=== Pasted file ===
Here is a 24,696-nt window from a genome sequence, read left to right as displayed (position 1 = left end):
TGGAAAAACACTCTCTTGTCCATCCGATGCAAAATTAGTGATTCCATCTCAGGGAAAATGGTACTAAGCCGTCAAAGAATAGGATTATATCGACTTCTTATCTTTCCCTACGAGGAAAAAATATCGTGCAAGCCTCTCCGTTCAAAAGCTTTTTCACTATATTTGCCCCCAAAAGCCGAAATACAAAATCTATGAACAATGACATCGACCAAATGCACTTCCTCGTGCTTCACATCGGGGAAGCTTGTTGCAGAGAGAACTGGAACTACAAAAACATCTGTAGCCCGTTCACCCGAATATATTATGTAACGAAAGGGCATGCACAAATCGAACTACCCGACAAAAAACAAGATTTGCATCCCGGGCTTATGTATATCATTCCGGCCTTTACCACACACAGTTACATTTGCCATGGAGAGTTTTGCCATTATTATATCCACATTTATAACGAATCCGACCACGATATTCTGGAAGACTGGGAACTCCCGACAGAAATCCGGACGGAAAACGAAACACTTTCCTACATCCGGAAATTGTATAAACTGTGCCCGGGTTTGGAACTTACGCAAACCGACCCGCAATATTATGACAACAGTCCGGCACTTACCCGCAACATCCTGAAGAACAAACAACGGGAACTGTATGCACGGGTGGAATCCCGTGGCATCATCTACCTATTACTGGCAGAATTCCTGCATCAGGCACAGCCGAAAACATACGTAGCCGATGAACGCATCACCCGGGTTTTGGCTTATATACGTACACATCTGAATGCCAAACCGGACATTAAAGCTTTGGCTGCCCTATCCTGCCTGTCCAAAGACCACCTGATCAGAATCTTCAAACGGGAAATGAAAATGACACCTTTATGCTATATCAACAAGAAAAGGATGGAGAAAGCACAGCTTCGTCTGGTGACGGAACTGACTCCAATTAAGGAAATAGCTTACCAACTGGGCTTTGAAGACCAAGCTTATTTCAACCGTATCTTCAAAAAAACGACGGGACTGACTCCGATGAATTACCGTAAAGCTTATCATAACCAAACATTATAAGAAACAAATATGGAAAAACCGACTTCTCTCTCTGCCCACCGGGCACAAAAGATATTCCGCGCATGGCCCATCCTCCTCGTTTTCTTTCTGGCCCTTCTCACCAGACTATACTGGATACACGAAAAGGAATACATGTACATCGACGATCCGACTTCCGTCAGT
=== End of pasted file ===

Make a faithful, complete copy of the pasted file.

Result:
Here is a 24,696-nt window from a genome sequence, read left to right as displayed (position 1 = left end):
TGGAAAAACACTCTCTTGTCCATCCGATGCAAAATTAGTGATTCCATCTCAGGGAAAATGGTACTAAGCCGTCAAAGAATAGGATTATATCGACTTCTTATCTTTCCCTACGAGGAAAAAATATCGTGCAAGCCTCTCCGTTCAAAAGCTTTTTCACTATATTTGCCCCCAAAAGCCGAAATACAAAATCTATGAACAATGACATCGACCAAATGCACTTCCTCGTGCTTCACATCGGGGAAGCTTGTTGCAGAGAGAACTGGAACTACAAAAACATCTGTAGCCCGTTCACCCGAATATATTATGTAACGAAAGGGCATGCACAAATCGAACTACCCGACAAAAAACAAGATTTGCATCCCGGGCTTATGTATATCATTCCGGCCTTTACCACACACAGTTACATTTGCCATGGAGAGTTTTGCCATTATTATATCCACATTTATAACGAATCCGACCACGATATTCTGGAAGACTGGGAACTCCCGACAGAAATCCGGACGGAAAACGAAACACTTTCCTACATCCGGAAATTGTATAAACTGTGCCCGGGTTTGGAACTTACGCAAACCGACCCGCAATATTATGACAACAGTCCGGCACTTACCCGCAACATCCTGAAGAACAAACAACGGGAACTGTATGCACGGGTGGAATCCCGTGGCATCATCTACCTATTACTGGCAGAATTCCTGCATCAGGCACAGCCGAAAACATACGTAGCCGATGAACGCATCACCCGGGTTTTGGCTTATATACGTACACATCTGAATGCCAAACCGGACATTAAAGCTTTGGCTGCCCTATCCTGCCTGTCCAAAGACCACCTGATCAGAATCTTCAAACGGGAAATGAAAATGACACCTTTATGCTATATCAACAAGAAAAGGATGGAGAAAGCACAGCTTCGTCTGGTGACGGAACTGACTCCAATTAAGGAAATAGCTTACCAACTGGGCTTTGAAGACCAAGCTTATTTCAACCGTATCTTCAAAAAAACGACGGGACTGACTCCGATGAATTACCGTAAAGCTTATCATAACCAAACATTATAAGAAACAAATATGGAAAAACCGACTTCTCTCTCTGCCCACCGGGCACAAAAGATATTCCGCGCATGGCCCATCCTCCTCGTTTTCTTTCTGGCCCTTCTCACCAGACTATACTGGATACACGAAAAGGAATACATGTACATCGACGATCCGACTTCCGTCAGT